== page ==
Mark Ludwig & the Black Books of Viruses

Posted in Cyberterrorism at 2:03 pm by George Smith

The intrigues of John McAfee in Belize made me curious about what a former acquaintance who had decamped to that country many years ago was up to.

Using Google, I found an era had quietly passed without notice.

Mark Ludwig, the publisher of The Virus Creation Labs, my book, and author of the infamous black books of computer viruses, had died.

From an October 2012 piece on the web:

The former [Richard Feynman] student who stands out to me the most was a friend of mine and fellow homesteader in the jungle here in Belize who, sadly, died of cancer about two years ago at age 51. Mark Ludwig had a doctorate in particle physics. For his PhD thesis, he had worked out by a different means one of the classic math derivations of modern physics. I marveled that it had not been worked out as he did it long before, but it was not a simple feat.

True? Probably.

It has the ring of it. Unlike John McAfee, Mark Ludwig was rock solid truth. However, there was always an element of mystery to him and it got stronger when he left the country for Belize and other parts in Central America many years ago. It lives on in his old books, by far the strangest and most idiosyncratic things on my bookshelf.

I knew Ludwig was a student of Richard Feynman’s at CalTech and the reference contains additional information congruent with what he’d told me over a few years back in the Nineties.

I first came to know the man in 1992, around the time of John McAfee’s hyping of the Michelangelo virus. I was interested in these contagious programs and found there was little information on their innards, their exact programming. Ludwig had written The Little Black Book of Computer Viruses, pictured, and it came with compilable source codes for a few simple viruses. (Two were basic DOS viruses. Two others, more accurately, worked at the level of the BIOS — since they operated from the boot sector of hard disks and floppies. This was the most effective method of virus spreading prior to common use global networked communication. There was a slang term to describe it — via sneaker net — or the running of disks and diskettes between machines.)

Ludwig sent me a copy of the book. This was forbidden stuff in 1992, you didn’t get malware every other day as an attachment in your spam folder, and it set me on a path into the virus underground, the results of which were published in my old virus-code Crypt Newsletter and, later, The Virus Creation Labs, which Ludwig published.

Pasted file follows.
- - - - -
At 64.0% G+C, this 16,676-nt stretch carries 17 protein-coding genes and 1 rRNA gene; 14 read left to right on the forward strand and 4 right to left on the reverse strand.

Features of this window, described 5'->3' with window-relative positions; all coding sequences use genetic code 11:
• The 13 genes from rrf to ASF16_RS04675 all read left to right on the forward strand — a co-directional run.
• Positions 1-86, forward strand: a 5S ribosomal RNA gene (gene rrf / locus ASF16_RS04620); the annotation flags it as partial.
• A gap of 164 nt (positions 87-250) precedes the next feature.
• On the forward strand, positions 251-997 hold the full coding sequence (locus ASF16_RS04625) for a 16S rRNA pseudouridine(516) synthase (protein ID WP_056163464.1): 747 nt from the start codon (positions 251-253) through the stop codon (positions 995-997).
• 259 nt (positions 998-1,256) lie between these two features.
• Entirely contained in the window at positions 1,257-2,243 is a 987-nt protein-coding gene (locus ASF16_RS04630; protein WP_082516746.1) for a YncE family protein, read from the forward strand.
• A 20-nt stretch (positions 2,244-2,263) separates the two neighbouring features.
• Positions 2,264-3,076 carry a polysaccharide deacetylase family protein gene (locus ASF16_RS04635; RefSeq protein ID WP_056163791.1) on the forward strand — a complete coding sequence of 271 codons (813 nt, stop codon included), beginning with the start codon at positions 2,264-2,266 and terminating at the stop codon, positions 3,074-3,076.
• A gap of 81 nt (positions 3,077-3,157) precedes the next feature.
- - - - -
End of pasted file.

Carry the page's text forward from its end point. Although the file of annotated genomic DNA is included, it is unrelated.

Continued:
Although I have no figures, the original The Little Black Book (first edition is pictures, later editions revised the cover art) sold enough to launch Ludwig’s publishing company and make him infamous. For a time, he was successful at riling the anti-virus industry whose members were often compelled to purchase his CD-ROM virus collections so their programs didn’t miss anything.

The computer viruses in The Little Black Book were fairly simple by today’s standard. All written in assembly language, two file infectors didn’t do much of anything except slowly infect other small programs. One simple boot sector infector, called Kilroy, never spread. It had a habit of landing in a place on the hard disk the PC used as book-keeping for your files. And that immediately killed everything, requiring a clean-up.

However, the last virus in the book traveled around the world on floppy disks and diskettes. Dubbed Stealth.Boot.C, it was successful in the wild. A couple years after The Little Black Book was published I found from a colleague that it had infected quite a few PCs at the Washington Post. The friend remarked it was discovered because it often corrupted diskettes which were full of data.

The virus hid itself by copying part of its code to the data sectors on these diskettes. And if the diskette was full or near full when the virus tried to infect it, data was overwritten and lost.

The Little Black Book was eventually optioned in France through the publisher Addison Wesley as Naissance d’un virus where it came with a diskette containing its programs, the latter of which provoked a short-lived and futile attempt to ban it. I had a copy and one can see from the cover the book lost a bit of something in translation.